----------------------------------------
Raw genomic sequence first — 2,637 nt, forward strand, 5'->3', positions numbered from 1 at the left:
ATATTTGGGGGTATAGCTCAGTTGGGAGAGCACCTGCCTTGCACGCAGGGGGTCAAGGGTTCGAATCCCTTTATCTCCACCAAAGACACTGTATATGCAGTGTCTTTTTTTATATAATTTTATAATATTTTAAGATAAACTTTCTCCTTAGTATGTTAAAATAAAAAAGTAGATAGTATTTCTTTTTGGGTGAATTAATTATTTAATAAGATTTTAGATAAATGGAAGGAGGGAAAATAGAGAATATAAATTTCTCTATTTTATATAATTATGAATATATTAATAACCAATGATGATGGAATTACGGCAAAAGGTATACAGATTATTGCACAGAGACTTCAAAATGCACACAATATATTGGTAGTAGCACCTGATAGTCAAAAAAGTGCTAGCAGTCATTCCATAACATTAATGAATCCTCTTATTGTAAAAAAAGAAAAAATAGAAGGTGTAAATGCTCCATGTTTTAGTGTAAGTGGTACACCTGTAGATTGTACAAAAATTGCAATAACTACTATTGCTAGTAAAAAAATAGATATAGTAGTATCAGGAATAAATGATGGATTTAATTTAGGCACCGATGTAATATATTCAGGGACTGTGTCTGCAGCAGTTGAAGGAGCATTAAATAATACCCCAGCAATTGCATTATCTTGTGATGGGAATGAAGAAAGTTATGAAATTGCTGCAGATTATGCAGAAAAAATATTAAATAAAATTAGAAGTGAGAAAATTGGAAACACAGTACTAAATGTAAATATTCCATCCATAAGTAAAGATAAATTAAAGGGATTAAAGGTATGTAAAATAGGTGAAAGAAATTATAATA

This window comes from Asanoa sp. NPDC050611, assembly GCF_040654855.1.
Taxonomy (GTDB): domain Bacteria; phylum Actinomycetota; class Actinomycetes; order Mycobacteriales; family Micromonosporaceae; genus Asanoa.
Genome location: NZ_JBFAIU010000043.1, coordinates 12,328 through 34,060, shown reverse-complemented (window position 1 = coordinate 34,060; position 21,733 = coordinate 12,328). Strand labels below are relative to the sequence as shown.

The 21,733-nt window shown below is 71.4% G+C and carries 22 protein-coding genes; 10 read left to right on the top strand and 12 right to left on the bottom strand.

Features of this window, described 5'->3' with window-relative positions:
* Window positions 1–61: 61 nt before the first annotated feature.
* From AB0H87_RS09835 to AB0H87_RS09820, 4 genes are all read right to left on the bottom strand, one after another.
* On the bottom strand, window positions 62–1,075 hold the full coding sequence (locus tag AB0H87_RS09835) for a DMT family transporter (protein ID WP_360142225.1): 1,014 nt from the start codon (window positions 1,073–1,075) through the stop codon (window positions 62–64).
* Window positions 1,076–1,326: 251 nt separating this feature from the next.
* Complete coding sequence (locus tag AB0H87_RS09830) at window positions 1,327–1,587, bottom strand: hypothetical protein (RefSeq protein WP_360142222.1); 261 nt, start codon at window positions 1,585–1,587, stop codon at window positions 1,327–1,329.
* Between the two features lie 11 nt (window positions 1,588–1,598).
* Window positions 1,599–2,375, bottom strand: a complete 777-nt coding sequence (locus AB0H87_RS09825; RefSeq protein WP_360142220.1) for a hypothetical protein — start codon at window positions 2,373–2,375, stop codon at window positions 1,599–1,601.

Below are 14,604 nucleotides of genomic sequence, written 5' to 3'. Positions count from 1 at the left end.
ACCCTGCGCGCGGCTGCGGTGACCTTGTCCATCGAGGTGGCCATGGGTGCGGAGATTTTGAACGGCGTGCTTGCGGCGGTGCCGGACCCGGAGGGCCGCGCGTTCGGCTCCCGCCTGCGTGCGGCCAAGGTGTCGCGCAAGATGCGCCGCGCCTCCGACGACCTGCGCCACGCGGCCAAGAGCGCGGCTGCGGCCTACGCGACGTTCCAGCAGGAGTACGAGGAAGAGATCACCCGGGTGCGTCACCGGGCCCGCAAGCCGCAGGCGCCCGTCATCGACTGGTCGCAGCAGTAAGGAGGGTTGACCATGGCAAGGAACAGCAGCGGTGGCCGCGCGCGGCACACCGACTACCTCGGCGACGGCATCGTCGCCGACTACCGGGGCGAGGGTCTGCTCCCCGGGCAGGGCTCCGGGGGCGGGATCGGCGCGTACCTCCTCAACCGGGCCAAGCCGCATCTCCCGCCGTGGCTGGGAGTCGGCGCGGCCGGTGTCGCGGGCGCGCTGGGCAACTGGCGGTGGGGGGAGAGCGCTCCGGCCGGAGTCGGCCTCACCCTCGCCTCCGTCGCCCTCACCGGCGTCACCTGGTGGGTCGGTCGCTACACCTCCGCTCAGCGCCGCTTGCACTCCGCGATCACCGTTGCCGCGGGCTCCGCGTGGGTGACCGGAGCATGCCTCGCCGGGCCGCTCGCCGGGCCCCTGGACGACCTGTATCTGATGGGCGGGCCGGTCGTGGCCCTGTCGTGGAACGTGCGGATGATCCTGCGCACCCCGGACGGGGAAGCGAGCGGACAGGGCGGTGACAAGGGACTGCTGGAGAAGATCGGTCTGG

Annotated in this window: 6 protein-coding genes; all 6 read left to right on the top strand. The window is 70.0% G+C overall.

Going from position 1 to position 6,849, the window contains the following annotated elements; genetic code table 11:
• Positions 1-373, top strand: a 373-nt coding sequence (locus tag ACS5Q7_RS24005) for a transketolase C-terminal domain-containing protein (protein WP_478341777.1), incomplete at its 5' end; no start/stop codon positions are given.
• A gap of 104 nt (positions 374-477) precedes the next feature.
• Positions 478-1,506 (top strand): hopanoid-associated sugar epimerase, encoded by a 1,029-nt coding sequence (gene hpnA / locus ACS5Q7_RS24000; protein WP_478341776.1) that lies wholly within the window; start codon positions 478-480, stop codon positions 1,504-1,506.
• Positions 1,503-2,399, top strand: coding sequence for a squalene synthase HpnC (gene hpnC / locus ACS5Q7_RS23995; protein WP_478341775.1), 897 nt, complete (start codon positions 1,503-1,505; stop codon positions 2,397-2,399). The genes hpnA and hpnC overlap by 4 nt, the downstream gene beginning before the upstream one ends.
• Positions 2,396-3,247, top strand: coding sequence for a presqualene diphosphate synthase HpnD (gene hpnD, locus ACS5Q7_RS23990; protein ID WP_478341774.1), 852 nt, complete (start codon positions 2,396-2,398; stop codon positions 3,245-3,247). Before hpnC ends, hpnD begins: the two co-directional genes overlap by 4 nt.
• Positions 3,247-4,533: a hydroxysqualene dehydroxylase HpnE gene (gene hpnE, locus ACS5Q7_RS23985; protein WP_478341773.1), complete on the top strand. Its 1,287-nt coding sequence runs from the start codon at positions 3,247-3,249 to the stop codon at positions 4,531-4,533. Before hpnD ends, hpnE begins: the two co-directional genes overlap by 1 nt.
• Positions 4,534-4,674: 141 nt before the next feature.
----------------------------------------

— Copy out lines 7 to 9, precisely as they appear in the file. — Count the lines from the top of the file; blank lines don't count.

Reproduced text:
Features of this window, described 5'->3' with window-relative positions:
* Window positions 1–61: 61 nt before the first annotated feature.
* From AB0H87_RS09835 to AB0H87_RS09820, 4 genes are all read right to left on the bottom strand, one after another.